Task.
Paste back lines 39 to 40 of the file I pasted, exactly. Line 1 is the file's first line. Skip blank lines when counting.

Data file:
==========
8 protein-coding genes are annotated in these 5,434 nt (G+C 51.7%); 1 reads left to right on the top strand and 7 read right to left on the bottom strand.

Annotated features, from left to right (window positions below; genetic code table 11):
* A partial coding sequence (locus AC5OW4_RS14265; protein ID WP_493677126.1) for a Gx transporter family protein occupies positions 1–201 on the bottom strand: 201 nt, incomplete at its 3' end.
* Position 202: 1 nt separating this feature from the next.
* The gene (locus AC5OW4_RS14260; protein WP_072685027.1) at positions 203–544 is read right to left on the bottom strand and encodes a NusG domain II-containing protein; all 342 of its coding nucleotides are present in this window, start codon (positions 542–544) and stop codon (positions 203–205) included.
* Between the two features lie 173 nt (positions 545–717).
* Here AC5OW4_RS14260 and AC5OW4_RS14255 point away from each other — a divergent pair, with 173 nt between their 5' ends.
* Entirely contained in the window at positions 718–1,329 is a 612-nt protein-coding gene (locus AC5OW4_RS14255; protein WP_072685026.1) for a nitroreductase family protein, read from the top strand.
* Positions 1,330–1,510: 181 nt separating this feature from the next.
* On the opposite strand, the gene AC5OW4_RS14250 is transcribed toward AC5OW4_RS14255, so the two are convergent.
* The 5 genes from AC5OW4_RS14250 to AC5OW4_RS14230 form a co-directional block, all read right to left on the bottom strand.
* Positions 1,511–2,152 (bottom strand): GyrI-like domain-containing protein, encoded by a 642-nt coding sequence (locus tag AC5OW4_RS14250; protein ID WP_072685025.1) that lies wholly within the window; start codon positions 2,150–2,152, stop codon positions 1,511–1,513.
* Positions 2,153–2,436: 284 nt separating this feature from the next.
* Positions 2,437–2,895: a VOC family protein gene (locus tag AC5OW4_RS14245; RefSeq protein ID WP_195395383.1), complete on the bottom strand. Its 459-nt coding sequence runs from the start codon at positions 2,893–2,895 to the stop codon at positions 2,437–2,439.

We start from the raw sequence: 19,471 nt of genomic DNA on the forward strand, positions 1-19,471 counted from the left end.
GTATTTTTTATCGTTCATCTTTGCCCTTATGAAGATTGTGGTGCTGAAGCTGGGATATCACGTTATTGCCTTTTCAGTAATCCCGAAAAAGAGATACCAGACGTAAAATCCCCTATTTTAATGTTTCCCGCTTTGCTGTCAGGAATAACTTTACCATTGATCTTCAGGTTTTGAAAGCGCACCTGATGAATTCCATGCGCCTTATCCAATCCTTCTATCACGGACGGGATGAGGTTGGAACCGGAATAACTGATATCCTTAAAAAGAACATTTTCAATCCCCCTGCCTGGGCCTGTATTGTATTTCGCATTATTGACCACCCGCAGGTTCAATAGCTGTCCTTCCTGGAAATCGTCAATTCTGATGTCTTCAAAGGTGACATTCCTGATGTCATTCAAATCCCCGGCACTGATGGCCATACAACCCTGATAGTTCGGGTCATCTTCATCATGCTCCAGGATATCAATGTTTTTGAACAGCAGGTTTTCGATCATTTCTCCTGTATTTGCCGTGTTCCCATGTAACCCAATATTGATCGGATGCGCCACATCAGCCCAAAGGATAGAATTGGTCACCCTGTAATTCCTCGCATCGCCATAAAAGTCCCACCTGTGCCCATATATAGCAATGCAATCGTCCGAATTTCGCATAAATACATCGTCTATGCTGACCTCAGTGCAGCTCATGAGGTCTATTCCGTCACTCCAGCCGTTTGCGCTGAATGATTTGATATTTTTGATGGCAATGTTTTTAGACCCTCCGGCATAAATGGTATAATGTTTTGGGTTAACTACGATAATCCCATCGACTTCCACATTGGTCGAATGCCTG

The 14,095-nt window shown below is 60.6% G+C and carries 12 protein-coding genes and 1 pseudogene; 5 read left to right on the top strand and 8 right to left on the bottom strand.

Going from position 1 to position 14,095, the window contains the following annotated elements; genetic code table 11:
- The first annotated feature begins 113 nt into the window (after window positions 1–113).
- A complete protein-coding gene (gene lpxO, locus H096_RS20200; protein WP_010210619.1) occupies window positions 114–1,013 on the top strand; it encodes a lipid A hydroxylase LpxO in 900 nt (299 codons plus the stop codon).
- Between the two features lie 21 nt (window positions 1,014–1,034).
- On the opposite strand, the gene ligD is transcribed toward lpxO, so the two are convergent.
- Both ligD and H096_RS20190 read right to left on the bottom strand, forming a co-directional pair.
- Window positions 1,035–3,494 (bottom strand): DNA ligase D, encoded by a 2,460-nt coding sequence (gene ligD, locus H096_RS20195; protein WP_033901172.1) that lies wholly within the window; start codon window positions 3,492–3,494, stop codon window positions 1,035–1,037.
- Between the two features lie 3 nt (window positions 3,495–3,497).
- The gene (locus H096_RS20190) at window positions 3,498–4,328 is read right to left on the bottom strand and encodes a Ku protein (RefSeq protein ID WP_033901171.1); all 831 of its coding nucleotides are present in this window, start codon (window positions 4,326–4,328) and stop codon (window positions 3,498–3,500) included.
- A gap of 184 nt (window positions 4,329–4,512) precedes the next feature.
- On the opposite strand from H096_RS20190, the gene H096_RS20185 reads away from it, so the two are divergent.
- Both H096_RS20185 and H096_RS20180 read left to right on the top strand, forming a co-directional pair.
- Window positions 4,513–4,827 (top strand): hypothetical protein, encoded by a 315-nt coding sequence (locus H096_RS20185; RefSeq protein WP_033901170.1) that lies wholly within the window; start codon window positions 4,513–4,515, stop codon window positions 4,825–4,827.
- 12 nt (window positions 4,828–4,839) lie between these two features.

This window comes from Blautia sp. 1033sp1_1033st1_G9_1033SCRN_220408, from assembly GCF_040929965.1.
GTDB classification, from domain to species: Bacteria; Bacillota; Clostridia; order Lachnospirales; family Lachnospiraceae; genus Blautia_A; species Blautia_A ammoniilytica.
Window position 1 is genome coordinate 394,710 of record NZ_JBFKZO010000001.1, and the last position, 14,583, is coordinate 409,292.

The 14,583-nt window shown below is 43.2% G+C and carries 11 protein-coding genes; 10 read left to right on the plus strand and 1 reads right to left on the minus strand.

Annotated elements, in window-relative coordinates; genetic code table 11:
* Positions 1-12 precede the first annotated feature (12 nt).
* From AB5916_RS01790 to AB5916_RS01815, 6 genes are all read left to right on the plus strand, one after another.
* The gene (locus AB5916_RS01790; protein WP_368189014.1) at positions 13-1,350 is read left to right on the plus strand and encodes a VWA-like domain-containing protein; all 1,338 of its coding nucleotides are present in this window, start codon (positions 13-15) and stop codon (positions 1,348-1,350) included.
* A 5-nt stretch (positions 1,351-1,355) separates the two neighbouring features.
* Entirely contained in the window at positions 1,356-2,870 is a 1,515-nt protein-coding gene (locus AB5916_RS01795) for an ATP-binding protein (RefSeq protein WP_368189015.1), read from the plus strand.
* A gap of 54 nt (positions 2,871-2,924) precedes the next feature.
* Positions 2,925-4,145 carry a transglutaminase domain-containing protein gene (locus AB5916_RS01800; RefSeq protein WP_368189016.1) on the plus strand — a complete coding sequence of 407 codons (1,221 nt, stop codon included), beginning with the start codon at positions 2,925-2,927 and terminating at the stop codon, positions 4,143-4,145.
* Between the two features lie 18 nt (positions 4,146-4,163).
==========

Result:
* The gene (locus AB5916_RS01790; protein WP_368189014.1) at positions 13-1,350 is read left to right on the plus strand and encodes a VWA-like domain-containing protein; all 1,338 of its coding nucleotides are present in this window, start codon (positions 13-15) and stop codon (positions 1,348-1,350) included.
* A 5-nt stretch (positions 1,351-1,355) separates the two neighbouring features.